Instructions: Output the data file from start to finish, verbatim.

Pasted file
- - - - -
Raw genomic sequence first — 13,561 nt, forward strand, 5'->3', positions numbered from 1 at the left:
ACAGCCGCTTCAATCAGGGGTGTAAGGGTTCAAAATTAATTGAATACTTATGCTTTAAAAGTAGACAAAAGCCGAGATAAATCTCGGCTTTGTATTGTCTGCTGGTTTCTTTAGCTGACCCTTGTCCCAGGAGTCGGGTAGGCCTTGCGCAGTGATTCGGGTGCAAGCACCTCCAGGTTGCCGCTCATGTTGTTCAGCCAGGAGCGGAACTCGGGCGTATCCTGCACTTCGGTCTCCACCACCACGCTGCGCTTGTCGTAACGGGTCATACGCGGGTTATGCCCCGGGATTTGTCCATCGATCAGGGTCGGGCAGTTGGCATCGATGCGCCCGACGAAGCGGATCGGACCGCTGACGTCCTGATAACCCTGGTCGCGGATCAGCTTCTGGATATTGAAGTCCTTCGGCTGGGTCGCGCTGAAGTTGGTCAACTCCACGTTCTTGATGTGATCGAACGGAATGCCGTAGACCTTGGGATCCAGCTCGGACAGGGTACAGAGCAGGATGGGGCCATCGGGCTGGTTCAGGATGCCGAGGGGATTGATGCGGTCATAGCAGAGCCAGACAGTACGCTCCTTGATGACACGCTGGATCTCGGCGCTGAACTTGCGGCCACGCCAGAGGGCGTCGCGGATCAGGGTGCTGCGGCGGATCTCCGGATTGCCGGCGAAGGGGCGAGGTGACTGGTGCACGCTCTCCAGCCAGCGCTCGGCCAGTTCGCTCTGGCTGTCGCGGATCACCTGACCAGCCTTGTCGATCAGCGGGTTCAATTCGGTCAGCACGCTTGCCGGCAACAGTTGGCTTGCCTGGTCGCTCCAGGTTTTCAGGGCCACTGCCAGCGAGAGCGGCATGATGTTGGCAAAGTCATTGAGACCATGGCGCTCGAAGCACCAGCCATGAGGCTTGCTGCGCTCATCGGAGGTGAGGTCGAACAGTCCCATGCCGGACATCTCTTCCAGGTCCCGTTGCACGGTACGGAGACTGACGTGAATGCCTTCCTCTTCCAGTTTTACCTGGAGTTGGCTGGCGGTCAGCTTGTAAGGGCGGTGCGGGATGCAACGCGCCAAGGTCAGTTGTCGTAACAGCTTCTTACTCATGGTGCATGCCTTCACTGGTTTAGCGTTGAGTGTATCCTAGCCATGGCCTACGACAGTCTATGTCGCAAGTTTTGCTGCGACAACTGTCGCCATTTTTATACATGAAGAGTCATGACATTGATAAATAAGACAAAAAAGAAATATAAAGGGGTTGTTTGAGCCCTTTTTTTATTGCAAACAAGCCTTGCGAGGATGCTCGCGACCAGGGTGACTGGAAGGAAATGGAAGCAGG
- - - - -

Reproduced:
Raw genomic sequence first — 13,561 nt, forward strand, 5'->3', positions numbered from 1 at the left:
ACAGCCGCTTCAATCAGGGGTGTAAGGGTTCAAAATTAATTGAATACTTATGCTTTAAAAGTAGACAAAAGCCGAGATAAATCTCGGCTTTGTATTGTCTGCTGGTTTCTTTAGCTGACCCTTGTCCCAGGAGTCGGGTAGGCCTTGCGCAGTGATTCGGGTGCAAGCACCTCCAGGTTGCCGCTCATGTTGTTCAGCCAGGAGCGGAACTCGGGCGTATCCTGCACTTCGGTCTCCACCACCACGCTGCGCTTGTCGTAACGGGTCATACGCGGGTTATGCCCCGGGATTTGTCCATCGATCAGGGTCGGGCAGTTGGCATCGATGCGCCCGACGAAGCGGATCGGACCGCTGACGTCCTGATAACCCTGGTCGCGGATCAGCTTCTGGATATTGAAGTCCTTCGGCTGGGTCGCGCTGAAGTTGGTCAACTCCACGTTCTTGATGTGATCGAACGGAATGCCGTAGACCTTGGGATCCAGCTCGGACAGGGTACAGAGCAGGATGGGGCCATCGGGCTGGTTCAGGATGCCGAGGGGATTGATGCGGTCATAGCAGAGCCAGACAGTACGCTCCTTGATGACACGCTGGATCTCGGCGCTGAACTTGCGGCCACGCCAGAGGGCGTCGCGGATCAGGGTGCTGCGGCGGATCTCCGGATTGCCGGCGAAGGGGCGAGGTGACTGGTGCACGCTCTCCAGCCAGCGCTCGGCCAGTTCGCTCTGGCTGTCGCGGATCACCTGACCAGCCTTGTCGATCAGCGGGTTCAATTCGGTCAGCACGCTTGCCGGCAACAGTTGGCTTGCCTGGTCGCTCCAGGTTTTCAGGGCCACTGCCAGCGAGAGCGGCATGATGTTGGCAAAGTCATTGAGACCATGGCGCTCGAAGCACCAGCCATGAGGCTTGCTGCGCTCATCGGAGGTGAGGTCGAACAGTCCCATGCCGGACATCTCTTCCAGGTCCCGTTGCACGGTACGGAGACTGACGTGAATGCCTTCCTCTTCCAGTTTTACCTGGAGTTGGCTGGCGGTCAGCTTGTAAGGGCGGTGCGGGATGCAACGCGCCAAGGTCAGTTGTCGTAACAGCTTCTTACTCATGGTGCATGCCTTCACTGGTTTAGCGTTGAGTGTATCCTAGCCATGGCCTACGACAGTCTATGTCGCAAGTTTTGCTGCGACAACTGTCGCCATTTTTATACATGAAGAGTCATGACATTGATAAATAAGACAAAAAAGAAATATAAAGGGGTTGTTTGAGCCCTTTTTTTATTGCAAACAAGCCTTGCGAGGATGCTCGCGACCAGGGTGACTGGAAGGAAATGGAAGCAGG